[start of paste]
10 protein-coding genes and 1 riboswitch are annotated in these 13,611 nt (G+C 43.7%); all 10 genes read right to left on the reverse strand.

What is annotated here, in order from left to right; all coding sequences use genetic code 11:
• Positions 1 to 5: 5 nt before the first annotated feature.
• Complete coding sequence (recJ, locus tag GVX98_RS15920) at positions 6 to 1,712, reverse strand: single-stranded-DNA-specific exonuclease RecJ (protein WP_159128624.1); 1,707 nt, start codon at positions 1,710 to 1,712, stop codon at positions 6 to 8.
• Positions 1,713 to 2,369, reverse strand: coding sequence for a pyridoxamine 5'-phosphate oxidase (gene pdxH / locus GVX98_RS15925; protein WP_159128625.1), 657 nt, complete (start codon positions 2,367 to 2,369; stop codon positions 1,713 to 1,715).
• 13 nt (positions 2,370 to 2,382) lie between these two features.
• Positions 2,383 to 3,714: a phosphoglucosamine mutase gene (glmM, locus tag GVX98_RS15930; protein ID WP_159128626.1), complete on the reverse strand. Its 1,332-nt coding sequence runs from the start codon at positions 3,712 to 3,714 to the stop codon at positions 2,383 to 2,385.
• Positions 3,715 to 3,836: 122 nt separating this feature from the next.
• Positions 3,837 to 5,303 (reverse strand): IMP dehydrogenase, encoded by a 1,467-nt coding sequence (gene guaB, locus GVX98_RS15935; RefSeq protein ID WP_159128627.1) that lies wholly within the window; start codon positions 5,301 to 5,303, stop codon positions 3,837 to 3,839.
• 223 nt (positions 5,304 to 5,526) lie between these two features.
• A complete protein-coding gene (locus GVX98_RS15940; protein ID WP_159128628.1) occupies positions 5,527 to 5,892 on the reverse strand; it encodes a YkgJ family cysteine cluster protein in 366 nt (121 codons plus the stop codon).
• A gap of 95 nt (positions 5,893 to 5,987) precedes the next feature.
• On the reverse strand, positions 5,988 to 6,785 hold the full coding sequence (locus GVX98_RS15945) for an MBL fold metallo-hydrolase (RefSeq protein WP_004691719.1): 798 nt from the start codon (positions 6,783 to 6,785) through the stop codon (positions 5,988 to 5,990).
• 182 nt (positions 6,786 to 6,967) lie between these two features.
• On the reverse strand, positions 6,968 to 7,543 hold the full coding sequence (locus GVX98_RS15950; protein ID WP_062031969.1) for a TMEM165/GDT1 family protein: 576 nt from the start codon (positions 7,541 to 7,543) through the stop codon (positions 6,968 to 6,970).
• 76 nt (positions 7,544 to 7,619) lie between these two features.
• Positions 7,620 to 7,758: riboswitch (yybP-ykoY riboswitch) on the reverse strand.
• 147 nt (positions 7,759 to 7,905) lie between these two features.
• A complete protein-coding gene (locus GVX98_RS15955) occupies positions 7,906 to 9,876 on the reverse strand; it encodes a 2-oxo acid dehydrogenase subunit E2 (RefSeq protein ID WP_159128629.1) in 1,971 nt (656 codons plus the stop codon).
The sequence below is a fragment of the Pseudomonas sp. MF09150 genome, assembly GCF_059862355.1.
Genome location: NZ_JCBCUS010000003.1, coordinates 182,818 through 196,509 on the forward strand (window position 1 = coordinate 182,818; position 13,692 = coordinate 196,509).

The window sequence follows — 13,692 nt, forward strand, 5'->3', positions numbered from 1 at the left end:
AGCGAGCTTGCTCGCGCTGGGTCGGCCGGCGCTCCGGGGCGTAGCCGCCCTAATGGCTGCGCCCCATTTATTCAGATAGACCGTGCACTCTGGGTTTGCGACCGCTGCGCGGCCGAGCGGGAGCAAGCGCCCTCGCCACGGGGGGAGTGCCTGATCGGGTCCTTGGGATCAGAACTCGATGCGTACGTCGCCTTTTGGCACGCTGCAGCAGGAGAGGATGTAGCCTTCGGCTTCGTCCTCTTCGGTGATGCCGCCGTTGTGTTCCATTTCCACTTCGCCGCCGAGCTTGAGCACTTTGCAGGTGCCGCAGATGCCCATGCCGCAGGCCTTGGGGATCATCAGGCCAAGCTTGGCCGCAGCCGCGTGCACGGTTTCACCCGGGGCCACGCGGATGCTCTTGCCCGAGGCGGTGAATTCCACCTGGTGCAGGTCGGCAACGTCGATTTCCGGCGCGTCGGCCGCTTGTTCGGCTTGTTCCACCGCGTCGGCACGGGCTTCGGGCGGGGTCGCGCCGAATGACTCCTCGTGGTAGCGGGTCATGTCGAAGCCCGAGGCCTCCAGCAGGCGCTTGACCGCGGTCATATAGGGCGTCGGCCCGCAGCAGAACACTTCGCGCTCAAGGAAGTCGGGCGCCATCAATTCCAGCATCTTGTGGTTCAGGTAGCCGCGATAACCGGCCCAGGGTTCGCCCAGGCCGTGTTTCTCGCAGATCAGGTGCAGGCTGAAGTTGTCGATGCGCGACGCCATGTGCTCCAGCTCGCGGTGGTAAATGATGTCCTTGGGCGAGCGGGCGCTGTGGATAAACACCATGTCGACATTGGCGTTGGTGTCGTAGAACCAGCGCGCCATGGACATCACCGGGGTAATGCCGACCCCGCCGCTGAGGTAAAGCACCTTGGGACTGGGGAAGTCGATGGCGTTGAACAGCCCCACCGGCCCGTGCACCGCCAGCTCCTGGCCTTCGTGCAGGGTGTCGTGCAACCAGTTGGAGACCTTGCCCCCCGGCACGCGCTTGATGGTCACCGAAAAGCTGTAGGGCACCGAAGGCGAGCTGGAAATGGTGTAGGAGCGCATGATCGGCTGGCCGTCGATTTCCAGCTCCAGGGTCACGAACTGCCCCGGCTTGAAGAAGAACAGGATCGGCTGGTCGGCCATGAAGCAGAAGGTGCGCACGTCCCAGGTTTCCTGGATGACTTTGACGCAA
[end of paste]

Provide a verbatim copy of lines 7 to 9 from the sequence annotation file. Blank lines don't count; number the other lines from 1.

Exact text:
• Positions 2,383 to 3,714: a phosphoglucosamine mutase gene (glmM, locus tag GVX98_RS15930; protein ID WP_159128626.1), complete on the reverse strand. Its 1,332-nt coding sequence runs from the start codon at positions 3,712 to 3,714 to the stop codon at positions 2,383 to 2,385.
• Positions 3,715 to 3,836: 122 nt separating this feature from the next.
• Positions 3,837 to 5,303 (reverse strand): IMP dehydrogenase, encoded by a 1,467-nt coding sequence (gene guaB, locus GVX98_RS15935; RefSeq protein ID WP_159128627.1) that lies wholly within the window; start codon positions 5,301 to 5,303, stop codon positions 3,837 to 3,839.